Handbook of Alternative Theories of Economic Growth
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Handbook of Alternative Theories of Economic Growth

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Edited by Mark Setterfield

Comprising specially commissioned essays, the Handbook provides a comprehensive overview of alternative theories of economic growth. It surveys major sub-fields (including classical, Kaleckian, evolutionary, and Kaldorian growth theories) and highlights cutting-edge issues such as the relationship between finance and growth, the interplay of trend and cycle, and the role of aggregate demand in the long run.
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Chapter 12: The Classical-Marxian Evolutionary Model of Technical Change: Application to Historical Tendencies

Gérard Duménil and Dominique Lévy

Extract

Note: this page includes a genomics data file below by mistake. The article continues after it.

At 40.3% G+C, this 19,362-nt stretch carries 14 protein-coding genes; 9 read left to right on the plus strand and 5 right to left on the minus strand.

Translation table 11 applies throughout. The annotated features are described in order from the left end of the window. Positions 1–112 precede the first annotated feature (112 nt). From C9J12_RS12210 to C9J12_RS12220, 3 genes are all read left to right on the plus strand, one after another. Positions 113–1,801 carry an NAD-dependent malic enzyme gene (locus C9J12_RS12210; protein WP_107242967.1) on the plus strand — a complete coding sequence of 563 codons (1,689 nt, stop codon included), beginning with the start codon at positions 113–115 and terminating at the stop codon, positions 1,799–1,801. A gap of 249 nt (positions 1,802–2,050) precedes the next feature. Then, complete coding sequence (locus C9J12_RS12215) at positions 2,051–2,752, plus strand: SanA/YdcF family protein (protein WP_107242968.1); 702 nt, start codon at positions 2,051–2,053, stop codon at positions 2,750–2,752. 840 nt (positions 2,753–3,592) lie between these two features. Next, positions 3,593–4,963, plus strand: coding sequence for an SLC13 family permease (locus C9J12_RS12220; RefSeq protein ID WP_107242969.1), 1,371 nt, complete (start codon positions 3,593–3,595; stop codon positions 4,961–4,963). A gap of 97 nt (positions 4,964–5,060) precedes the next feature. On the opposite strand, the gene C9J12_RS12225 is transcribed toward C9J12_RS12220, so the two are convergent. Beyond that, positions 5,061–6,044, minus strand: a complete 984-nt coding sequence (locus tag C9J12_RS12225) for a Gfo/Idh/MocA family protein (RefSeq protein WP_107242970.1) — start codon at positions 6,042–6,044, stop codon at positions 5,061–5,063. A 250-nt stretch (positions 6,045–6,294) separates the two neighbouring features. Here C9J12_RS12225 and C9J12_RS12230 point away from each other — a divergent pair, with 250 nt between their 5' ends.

12 The classical-Marxian evolutionary model of technical change: application to historical tendencies Gérard Duménil and Dominique Lévy Introduction Central to the classical and Marxian analyses of technical change is the idea that capitalists choose among competing techniques of production, depending on their comparative profitability. A new technique is implemented if it increases the profit rate of the firm. This idea is common to Ricardo and Marx. It is also part of Sraffa’s framework.1 Although capitalists do not “maximize” their profit rate on the basis of a given production function, as within neoclassical models, they seek to obtain the best possible profit rate by choosing the most appropriate technology. The wage rate is an important parameter in this selection (see the reference to Marx below, in the description of section 3). This very simple principle should not be mistaken for a theory of technical change or innovation in general. Why does a firm or an economy generate new and better performing techniques whereas others do not? What determines the pattern of innovation? Why does technical change display favorable features in some periods, and not in others, and so on? All these issues relate to major aspects of the analysis of technical change. The choice of the most profitable techniques of production per se is in no way sufficient to answer these questions. Nonetheless, many properties of technical change can be derived from the mere principle of the selection of the most profitable techniques, provided that it is embedded...

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